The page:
By his own admission, Myerson is not the best climber, and as the race progressed, he found himself struggling. But he’s one of the best bike handlers, with superior cornering skills, so instead of killing himself to stay with the breakaway on the climb, he paced himself and allowed a small gap to open up between himself and the breakaway every time they went up. On the downhill he used his descending and cornering skills to quickly close the gap again. In essence, he was riding in his own solo breakaway very near, but only briefly, with Bobridge’s breakaway. Each time they passed the finish line, the crowd saw seven riders riding together in a breakaway group. Elsewhere on the course, it was a group of six with Myerson in pursuit.
This was the type of strategy that a seasoned racer like Myerson shared with his younger Astellas teammates. Where a younger rider would panic if a gap opened up between them and the breakaway, Myerson knew how to work it.
Had the other riders in the breakaway taken note of what Myerson was doing, they might have conserved enough energy on the Schlitz Park climb to remain in the lead group. But the race was winding down, and now just three riders survived, having managed to lap the field: Myerson, Bobridge, and Benjamin Hill. Unfortunately, Myerson had nothing left on that final trip up the hill and resigned himself to a third-place finish.
Myerson also taught the younger riders that it’s sometimes necessary, and perfectly okay, to talk to the other riders in the breakaway. Early in the Schlitz Park breakaway, Myerson realized that he wasn’t going to be able to take his share of pulls at the speed they were going. He told the group that he would contribute now and then, but their 100 percent effort was faster than his. They let him stay in the breakaway, which allowed him to end up on the podium, when a more aggressive strategy would have been to shed him.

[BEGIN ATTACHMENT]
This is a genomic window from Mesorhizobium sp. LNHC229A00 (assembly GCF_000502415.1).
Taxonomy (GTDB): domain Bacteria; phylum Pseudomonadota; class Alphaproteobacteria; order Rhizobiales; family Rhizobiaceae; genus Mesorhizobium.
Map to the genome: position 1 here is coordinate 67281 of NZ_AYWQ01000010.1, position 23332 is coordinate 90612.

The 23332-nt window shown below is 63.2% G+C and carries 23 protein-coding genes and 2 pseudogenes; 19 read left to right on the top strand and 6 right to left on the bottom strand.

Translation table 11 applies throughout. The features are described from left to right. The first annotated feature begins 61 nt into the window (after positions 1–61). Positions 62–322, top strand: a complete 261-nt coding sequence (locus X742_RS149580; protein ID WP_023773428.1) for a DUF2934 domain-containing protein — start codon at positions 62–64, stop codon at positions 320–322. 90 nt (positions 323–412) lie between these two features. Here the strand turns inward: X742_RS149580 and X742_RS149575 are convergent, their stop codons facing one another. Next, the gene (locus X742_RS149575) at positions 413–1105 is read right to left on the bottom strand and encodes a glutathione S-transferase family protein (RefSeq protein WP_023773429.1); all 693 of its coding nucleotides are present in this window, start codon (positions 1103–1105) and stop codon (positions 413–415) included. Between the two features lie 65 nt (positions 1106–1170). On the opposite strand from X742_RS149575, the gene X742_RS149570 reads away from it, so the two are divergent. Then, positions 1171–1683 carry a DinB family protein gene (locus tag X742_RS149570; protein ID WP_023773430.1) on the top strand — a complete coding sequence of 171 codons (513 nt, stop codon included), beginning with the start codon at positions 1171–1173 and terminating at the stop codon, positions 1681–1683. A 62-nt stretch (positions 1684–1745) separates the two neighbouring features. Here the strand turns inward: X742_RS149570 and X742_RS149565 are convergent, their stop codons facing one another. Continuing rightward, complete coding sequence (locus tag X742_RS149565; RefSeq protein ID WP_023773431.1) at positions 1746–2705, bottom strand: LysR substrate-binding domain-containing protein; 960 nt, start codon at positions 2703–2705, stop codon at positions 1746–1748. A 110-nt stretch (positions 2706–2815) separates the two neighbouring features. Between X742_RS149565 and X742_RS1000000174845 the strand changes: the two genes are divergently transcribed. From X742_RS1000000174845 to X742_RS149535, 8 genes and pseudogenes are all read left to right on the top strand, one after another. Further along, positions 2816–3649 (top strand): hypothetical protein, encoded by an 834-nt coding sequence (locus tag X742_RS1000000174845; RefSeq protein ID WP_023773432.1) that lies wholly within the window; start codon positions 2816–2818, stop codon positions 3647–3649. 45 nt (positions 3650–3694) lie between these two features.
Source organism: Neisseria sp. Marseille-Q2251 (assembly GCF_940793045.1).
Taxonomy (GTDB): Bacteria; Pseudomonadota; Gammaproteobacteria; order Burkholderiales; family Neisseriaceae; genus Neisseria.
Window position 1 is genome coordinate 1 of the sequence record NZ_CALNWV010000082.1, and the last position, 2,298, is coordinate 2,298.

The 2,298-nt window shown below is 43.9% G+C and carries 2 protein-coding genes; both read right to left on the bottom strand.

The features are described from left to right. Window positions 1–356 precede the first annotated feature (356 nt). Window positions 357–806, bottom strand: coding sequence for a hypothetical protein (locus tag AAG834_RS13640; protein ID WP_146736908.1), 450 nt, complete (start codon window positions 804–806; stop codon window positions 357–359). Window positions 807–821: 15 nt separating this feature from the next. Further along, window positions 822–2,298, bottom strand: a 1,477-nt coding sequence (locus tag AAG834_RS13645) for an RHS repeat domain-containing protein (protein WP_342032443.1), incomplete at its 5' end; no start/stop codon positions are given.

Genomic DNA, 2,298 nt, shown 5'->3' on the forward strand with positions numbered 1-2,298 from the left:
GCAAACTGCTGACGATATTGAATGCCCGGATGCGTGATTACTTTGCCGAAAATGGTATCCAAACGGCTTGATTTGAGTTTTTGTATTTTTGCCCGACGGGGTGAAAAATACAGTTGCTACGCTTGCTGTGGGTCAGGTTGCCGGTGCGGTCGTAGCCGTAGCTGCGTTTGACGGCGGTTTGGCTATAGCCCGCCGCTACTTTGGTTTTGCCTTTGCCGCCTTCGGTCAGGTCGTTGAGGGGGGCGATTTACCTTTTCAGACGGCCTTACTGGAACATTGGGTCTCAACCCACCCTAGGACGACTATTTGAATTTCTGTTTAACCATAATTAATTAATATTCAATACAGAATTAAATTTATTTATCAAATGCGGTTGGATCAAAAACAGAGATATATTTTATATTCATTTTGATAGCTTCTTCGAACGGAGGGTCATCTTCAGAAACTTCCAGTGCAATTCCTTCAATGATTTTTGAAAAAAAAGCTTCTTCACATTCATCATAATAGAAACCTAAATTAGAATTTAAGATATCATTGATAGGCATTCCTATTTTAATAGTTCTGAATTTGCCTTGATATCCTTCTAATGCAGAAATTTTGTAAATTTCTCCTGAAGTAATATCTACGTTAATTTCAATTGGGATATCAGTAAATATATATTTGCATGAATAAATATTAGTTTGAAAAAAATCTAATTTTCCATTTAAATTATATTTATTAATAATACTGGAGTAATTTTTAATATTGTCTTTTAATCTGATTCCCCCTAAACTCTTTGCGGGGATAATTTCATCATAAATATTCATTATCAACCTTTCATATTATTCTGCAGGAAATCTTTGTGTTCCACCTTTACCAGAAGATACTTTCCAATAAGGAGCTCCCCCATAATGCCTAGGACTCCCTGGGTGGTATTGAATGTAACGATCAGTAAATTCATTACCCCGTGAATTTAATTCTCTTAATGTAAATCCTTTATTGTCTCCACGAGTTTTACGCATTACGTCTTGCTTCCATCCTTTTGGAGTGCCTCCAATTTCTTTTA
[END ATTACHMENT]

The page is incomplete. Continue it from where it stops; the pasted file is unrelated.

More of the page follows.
Two days later on a flat course at Neenah, the team agreed that it was going to be Stephen Hyde’s day. Myerson was patrolling the front early in the race when Bobridge made a move off the front with Omar Mendoza of Ciclismo Meta Colombia and Grant Erhard, riding for SBR Quantum Racing. Myerson tagged along with them so that Hyde could sit in the pack and conserve energy.
As usual, Bobridge was flying. He drove the breakaway hard, and they quickly built a lead that was never to be challenged. When Myerson’s breakaway group lapped the field, his Astellas teammates met him at the rear of the peloton and dragged him straight to the front in case another attack went off containing Bobridge or the other breakaway companions.
With ten laps to go, the Red Army of Astellas drove the pace in order to discourage any late attacks. In this situation, a selfish rider might focus on attaining the highest place possible for himself. Knowing that Myerson had guaranteed a top-five finish by lapping the field with four others, a teammate could attempt to win the field sprint for sixth place. But when the team has a chance to take first, no matter how remote that chance is, an unselfish rider doesn’t consider sprinting.
Williams, who felt that Myerson had prevented him from winning at Dana Point, was in a good position to contest the sprint. He knew he could win it, but with an Astellas rider in position to win the race, nothing else mattered. The seven-week cooling-off period had done its job.
Williams and Monk were the last two members of the lead-out train, with Myerson sitting in the catbird seat in third place. They were driving the pace hard in order to keep him in position, and it was Williams’s job to get them through the penultimate corner. Once he had done that, his day would be finished and Monk would take over and deliver Myerson to the line.